It’s not a question of whether to raise taxes or not. It’s whether we are raising the revenues needed to invest in our common future, and whether our tax decisions also support the goal of building prosperity that reaches all Minnesotans.

-Nan Madden

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New data tool allows everyone to find local data about impact of health care, provider tax

The Minnesota Department of Human Services (DHS) rolled out powerful new web-based tools chock-full of data about health care. The dashboards are user-friendly and provide visuals like maps and charts, as well as an option to download the raw data. Now everyone can find their inner health care wonk.

The Investments in Health Care dashboard helps illustrate the economic impact of Medicaid and MinnesotaCare, including number of claims, total payments in dollars, number of health care providers, and average payment per provider. The Who Medicaid and MinnesotaCare Serve dashboard includes county-level data about number of enrollees, percentage of enrollees, and type of participant. The dashboards build on DHS’s Medicaid Matters report.

Some statewide takeaways: Medicaid enrollment is about evenly split between the metro area and Greater Minnesota, but Greater Minnesota has a higher portion of residents who use Medicaid (Medical Assistance). Kids, elderly folks, and people with disabilities are the main groups that get affordable health care through Medicaid. And, Medicaid has lower health care spending per enrollee in Minnesota compared to 2012.

In addition to being interesting for the nerds among us, this data provide incredibly useful numbers to help explain why Medicaid and MinnesotaCare are so important. For example, in Anoka County, 17.4 percent of the population uses Medicaid to access health care, while that percentage is much higher in Cass and Wadena counties where it is over 30 percent. The tools also show that in Morrison County, 105 providers received Medicaid reimbursements and countywide Medicaid payments totaling over $51 million. That’s a huge economic impact!

Medicaid and MinnesotaCare are a vital source of affordable health care for more than one million Minnesotans. However, the health care provider tax – which provides about $700 million in revenue to help fund these health care programs and other health care investments – is set to expire at the end of this year. Add your voice and tell your legislators to repeal the sunset on the provider tax and maintain affordable health care in Minnesota.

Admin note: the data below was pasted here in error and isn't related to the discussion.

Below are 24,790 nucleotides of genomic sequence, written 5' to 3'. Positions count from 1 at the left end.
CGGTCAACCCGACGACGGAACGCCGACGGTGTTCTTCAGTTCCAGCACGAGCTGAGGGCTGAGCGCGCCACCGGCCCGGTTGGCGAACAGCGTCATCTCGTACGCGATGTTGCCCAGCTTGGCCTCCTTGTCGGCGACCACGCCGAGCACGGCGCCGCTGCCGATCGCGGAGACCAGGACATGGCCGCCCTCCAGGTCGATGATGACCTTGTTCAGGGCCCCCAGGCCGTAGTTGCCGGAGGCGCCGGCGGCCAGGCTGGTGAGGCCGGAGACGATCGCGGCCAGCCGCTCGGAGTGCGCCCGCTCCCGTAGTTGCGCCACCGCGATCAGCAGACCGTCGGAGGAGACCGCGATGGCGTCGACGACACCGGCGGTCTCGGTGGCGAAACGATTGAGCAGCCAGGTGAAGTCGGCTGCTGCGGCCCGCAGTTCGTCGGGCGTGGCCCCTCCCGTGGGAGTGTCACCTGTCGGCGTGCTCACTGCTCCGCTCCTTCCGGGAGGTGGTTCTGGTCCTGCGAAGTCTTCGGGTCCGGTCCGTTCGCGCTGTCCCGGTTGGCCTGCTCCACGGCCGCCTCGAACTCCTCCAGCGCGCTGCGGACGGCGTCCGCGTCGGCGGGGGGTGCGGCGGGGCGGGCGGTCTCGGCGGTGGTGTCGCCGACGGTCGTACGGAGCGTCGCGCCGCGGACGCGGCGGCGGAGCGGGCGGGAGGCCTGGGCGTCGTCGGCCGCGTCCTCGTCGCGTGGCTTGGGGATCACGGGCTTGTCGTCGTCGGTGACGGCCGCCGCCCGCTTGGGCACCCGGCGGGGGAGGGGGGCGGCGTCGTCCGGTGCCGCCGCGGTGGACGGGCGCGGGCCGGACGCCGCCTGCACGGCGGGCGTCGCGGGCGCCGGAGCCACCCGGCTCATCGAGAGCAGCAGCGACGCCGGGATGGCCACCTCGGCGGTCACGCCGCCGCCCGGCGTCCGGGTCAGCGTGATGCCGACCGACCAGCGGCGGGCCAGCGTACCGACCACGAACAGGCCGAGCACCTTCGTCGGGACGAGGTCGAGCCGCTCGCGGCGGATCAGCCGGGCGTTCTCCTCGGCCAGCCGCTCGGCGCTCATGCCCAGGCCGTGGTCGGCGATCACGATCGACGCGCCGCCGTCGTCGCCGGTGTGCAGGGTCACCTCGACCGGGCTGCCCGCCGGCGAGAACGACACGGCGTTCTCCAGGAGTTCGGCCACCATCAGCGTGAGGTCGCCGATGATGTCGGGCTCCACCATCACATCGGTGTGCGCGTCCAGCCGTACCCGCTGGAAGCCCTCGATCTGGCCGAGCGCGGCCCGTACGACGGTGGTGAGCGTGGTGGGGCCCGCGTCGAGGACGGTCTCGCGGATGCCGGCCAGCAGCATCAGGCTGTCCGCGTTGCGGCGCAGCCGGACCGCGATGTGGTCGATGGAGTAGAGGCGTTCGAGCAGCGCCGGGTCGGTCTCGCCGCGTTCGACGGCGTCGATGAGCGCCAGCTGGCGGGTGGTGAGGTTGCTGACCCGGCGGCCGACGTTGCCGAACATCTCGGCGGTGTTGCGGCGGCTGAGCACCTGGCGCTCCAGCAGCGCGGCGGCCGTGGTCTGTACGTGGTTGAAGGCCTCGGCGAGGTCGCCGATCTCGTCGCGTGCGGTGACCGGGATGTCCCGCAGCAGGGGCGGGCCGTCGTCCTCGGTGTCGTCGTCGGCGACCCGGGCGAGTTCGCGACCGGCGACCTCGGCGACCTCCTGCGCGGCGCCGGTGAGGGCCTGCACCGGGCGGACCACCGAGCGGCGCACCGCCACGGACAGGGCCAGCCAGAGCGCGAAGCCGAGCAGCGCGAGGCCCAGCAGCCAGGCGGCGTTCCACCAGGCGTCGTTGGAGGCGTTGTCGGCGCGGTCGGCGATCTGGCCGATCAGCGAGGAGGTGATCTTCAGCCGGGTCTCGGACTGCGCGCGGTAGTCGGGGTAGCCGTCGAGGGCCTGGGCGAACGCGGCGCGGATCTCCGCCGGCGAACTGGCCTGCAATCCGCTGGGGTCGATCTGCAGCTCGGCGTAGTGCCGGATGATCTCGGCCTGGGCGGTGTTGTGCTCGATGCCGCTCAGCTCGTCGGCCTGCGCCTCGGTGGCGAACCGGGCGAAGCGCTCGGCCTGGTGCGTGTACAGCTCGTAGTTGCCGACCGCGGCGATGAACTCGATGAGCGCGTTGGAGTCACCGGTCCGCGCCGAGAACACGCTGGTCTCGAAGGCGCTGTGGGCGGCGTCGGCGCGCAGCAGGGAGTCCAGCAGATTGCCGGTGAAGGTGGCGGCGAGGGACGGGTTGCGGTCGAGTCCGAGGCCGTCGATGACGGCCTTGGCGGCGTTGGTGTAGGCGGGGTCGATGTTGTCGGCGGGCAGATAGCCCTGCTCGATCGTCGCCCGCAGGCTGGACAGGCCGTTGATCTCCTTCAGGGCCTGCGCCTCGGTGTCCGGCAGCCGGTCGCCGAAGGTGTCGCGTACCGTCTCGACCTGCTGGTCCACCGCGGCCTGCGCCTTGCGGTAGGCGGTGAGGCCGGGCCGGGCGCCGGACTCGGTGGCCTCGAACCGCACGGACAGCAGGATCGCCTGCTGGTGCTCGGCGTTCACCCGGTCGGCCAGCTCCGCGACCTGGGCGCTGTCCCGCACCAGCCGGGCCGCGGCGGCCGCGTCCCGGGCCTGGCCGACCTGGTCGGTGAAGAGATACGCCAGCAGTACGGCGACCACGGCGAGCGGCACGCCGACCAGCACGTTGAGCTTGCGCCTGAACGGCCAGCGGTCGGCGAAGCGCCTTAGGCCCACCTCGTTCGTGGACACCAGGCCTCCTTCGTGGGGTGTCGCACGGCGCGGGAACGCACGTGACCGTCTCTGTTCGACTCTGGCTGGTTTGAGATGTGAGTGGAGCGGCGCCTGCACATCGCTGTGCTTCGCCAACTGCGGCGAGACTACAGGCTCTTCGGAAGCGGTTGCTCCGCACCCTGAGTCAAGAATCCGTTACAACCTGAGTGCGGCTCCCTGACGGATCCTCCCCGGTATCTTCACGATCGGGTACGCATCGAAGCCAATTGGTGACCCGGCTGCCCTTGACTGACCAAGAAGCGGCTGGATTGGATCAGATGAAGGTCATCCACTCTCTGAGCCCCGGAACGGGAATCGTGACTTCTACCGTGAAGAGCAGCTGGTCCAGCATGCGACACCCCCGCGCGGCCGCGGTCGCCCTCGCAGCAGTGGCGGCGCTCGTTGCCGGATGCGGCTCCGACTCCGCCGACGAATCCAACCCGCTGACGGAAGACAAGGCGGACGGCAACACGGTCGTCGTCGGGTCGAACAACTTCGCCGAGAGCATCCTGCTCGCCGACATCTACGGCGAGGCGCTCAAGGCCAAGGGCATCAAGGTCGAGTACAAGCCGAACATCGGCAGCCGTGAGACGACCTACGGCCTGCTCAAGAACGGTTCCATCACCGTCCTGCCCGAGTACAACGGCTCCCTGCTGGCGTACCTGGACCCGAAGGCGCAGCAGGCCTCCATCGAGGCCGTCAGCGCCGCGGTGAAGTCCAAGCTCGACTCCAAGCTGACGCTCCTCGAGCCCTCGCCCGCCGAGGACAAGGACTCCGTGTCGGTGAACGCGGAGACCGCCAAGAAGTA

-Betsy Hammer

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Affordable child care: good for all

At this point in the legislative session, there’s a lot of attention to the negotiations about budget numbers. Those are important, but we can’t lose sight of what the decisions at the Capitol are really about. And that’s how we, through our public investments, build a state where all Minnesotans – regardless of who they are or where they live – can get ahead and provide bright futures for their children.

Our friends with the Kids Can’t Wait coalition have been hearing from our Minnesota neighbors about the importance of child care assistance. We’ve heard from moms for whom child care assistance made the difference in being able to stay in the workforce, go to school, and advance in their careers. We’ve heard how child care assistance made it possible for their kids to learn and grow in child care that supported their developing minds. And we’ve heard from child care providers and other business owners about why it’s so important for Minnesota parents to be able to afford the cost of child care.

But too many Minnesota families struggle to find and pay for child care. Child care is hard to find: Minnesota has over 222,000 child care spaces, but over 300,000 kids under age 6 who might need a child care spot. Families of color and families living in certain regions of the state have an even more difficult time finding care. And child care is expensive: the average cost for enrolling a Minnesota infant in a child care center is $310 per week, or over $16,000 per year. That’s a real struggle for many families.

More than ever, we can’t afford to have parents leaving the labor market just because they can’t find child care. Minnesota’s unemployment rate is 3.2%; that is historically low, and recently the Department of Employment and Economic Development (DEED) noted that they hear “from many sources that employers are indeed having increasing difficulty finding available workers.”